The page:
In the sonnet, the speaker asks whether he should compare the young man to a summer's day, but notes that the young man has qualities that surpass a summer's day.He also notes the qualities of a summer day are subject to change and will eventually diminish. How to cite this article: Shakespeare, William. For more on the theme of fading beauty, please see Sonnet 116. Sonnet 18: Shall I compare thee to a summer’s day? Sonnet 18. Sonnet 18 is one of the best-known of the 154 sonnets written by the English playwright and poet William Shakespeare.. An important theme of the sonnet (as it is an important theme throughout much of the sequence) is the power of the speaker’s poem to defy time and last forever, carrying the beauty of the beloved down to future generations. By William Shakespeare. Amanda Mabillard. Shall I compare thee to a summer's day?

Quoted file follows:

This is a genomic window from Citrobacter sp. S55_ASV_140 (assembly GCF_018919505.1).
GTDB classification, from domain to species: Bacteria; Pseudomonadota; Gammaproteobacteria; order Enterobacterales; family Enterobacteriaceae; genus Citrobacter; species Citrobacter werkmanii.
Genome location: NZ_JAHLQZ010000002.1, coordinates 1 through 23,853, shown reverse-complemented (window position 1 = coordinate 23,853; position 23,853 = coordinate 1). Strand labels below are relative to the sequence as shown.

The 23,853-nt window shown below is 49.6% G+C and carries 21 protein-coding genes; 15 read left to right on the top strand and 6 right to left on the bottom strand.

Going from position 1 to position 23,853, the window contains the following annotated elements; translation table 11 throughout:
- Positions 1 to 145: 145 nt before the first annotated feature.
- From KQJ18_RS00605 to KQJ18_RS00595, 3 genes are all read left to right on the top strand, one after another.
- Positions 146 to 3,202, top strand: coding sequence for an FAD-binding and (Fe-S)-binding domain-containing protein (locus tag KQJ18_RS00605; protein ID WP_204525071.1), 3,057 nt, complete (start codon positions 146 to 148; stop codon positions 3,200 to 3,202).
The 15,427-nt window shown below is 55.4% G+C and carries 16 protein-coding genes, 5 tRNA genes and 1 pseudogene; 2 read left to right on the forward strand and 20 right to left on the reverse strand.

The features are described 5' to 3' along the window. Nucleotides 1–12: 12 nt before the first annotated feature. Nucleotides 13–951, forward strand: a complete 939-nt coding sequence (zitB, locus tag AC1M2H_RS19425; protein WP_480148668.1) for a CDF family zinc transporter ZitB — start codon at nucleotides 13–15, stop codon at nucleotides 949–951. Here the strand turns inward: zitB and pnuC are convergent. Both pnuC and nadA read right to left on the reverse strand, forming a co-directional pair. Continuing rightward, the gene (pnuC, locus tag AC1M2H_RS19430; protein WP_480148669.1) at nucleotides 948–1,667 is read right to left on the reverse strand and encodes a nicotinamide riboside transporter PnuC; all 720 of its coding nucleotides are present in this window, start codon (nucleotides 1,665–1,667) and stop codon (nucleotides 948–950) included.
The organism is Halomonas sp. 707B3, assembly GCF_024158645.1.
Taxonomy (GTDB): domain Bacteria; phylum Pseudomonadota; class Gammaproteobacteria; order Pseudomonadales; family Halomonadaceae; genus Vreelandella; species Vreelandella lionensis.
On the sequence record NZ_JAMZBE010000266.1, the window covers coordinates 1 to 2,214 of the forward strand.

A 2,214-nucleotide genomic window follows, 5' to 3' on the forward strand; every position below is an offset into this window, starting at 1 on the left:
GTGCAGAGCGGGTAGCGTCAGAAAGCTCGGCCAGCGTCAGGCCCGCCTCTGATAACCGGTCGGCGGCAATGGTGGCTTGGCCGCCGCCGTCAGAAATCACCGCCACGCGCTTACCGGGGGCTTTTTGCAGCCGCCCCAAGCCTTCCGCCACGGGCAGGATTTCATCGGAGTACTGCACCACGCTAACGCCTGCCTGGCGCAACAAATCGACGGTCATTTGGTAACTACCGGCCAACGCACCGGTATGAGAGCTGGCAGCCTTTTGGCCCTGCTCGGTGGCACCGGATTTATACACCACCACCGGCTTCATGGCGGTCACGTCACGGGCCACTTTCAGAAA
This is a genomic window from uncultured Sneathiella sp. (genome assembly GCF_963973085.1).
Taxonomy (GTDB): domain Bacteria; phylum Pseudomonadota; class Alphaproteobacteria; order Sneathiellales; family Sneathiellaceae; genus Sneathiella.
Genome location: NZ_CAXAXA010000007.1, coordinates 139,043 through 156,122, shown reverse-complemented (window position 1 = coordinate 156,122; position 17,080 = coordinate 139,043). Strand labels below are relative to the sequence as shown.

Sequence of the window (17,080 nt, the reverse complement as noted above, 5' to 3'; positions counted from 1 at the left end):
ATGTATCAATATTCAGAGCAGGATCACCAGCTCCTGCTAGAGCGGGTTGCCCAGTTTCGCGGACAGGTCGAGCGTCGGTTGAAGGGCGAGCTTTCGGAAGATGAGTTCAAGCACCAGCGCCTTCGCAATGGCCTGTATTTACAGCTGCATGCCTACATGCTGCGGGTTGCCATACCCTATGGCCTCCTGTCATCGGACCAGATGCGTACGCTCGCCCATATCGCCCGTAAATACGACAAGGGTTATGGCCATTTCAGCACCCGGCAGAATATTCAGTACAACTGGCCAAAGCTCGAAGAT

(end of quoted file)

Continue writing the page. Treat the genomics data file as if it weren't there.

For more on how the sonnets are grouped, please see the general introduction to Shakespeare's sonnets. Sonnets 18-25 are often discussed as a group, as they all focus on the poet's affection for his friend.

Shall I compare thee to a summer’s day? Sonnet 18, then, is the first “rhyme”—the speaker’s first attempt to preserve the young man’s beauty for all time.

Thou art more lovely and more temperate: Rough winds do shake the darling buds of May, And summer's lease hath all too short a date: Sometime too hot the eye of heaven shines, And often is his gold complexion dimmed, And … Ed. Sonnet XVIII.